Scientific American Supplement, No. 388, June 9, 1883 eBook

This eBook from the Gutenberg Project consists of approximately 147 pages of information about Scientific American Supplement, No. 388, June 9, 1883.
dirt or gravel.  When the debris accumulates too thickly around the drill, the latter is drawn up rapidly.  The debris has previously been reduced to mud by keeping the drill surrounded by water.  A sand pump, not unlike an ordinary syringe, is then let down, the mud sucked up, lifted, and then the drill sent down to begin its pounding anew.  Great deftness and experience are needed to work the drill without breaking the jars or connected machinery, and, in case of accident, there are grapples, hooks, knives, and other devices without number, to be used in recovering lost drills, cutting the rope, and other emergencies, the briefest explanation of which would exceed the limits of this letter.

The exciting moment in boring a well is when a drill is penetrating the upper covering of sand rock which overlies the oil.  The force with which the compressed gas and petroleum rushes upward almost surpasses belief.  Drill, jars, and sinker bar are sometimes shot out along with debris, oil, and hissing gas.  Sometimes this gas and oil take fire, and last summer one of the wells thus ignited burned so fiercely that a number of days elapsed before the flames could be extinguished.  More often the tankage provided is insufficient, and thousands of barrels escape.  Two or three years ago, at the height of the oil production of the Bradford region, 8,000 barrels a day were thus running to waste.  But those halcyon days of Bradford have gone forever.  Although nineteen-twentieths of the wells sunk in this region “struck” oil and flowed freely, most of them now flow sluggishly or have to be “pumped” two or three times a week.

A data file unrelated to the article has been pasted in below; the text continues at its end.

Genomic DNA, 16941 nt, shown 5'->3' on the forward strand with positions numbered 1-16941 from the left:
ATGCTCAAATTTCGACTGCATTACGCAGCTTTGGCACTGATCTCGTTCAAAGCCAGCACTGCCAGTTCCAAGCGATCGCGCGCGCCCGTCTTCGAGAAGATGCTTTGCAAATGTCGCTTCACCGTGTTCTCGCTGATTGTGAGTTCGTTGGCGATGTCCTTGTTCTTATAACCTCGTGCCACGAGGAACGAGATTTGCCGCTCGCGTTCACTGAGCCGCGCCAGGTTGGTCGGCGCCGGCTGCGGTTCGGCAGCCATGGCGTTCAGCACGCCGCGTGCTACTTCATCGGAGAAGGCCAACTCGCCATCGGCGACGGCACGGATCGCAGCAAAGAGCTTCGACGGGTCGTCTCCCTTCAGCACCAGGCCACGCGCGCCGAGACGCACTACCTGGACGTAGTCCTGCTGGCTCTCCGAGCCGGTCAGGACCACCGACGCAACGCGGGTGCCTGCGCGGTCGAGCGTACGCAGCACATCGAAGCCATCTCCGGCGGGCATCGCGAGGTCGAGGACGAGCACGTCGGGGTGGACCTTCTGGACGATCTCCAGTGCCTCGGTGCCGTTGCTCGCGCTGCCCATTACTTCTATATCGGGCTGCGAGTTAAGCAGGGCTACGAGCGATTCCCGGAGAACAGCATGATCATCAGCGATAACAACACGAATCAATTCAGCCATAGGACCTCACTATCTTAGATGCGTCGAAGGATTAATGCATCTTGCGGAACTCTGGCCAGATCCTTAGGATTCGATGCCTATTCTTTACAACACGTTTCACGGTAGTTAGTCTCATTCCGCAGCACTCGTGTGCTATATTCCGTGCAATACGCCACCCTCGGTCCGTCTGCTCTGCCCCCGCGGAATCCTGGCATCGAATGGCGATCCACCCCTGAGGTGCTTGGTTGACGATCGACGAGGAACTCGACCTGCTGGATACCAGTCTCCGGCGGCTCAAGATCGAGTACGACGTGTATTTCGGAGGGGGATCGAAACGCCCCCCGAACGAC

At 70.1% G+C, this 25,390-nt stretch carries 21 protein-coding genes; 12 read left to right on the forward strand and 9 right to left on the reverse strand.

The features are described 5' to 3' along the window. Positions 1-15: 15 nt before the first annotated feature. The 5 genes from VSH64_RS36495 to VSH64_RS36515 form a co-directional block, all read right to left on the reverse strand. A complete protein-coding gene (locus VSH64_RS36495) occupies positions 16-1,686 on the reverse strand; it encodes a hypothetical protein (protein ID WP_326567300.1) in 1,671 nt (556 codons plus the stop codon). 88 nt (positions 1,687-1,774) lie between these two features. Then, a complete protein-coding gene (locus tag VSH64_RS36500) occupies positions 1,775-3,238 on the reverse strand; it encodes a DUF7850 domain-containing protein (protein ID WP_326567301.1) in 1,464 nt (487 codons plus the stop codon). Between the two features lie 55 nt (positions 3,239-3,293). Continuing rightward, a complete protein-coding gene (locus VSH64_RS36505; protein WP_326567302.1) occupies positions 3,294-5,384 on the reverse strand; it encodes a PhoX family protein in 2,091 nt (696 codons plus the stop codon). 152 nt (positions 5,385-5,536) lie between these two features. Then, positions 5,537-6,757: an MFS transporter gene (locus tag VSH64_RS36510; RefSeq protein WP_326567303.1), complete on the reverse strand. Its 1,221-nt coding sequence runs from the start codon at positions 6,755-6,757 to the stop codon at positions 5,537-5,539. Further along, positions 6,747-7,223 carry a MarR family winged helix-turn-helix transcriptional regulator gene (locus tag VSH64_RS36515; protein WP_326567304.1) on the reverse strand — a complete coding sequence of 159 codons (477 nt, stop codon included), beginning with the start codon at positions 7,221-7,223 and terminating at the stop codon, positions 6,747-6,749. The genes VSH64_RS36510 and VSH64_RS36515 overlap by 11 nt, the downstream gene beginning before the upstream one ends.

“Piping” and “casing,” terms substantially identical, and meaning the lining of the well with iron pipe several inches in the interior diameter, complete the labor of boring.  The well, if a good flowing one, does all the rest of the work itself, forcing the fluid into the local tanks, whence it is distributed into the tanks of the pipe-line companies, and is carried from them to the refineries.  The pipe lines now reach from the oil regions to the seaboard, carrying the petroleum over hill and valley, hundreds of miles to tide-water.

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The annexed figures represent, on a scale of 1 to 50, a plan and vertical section of a reservoir of beton, 11 cubic meters in capacity, designed for the storage of drinking water and for collecting the overflow of a canal.  The volume of beton employed in its construction was 0.9 cubic meter per cubic meter of water to be stored.  The inner walls were covered with a layer of cement to insure of tightness.

[Illustration:  A CEMENT RESERVOIR.]

T is the inlet pipe, with a diameter of 0.08 m.

T’ is the distributing pipe, and T” is the waste pipe.—­Annales des
Travaux Publics

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Scientific American Supplement, No. 388, June 9, 1883 from Project Gutenberg. Public domain.
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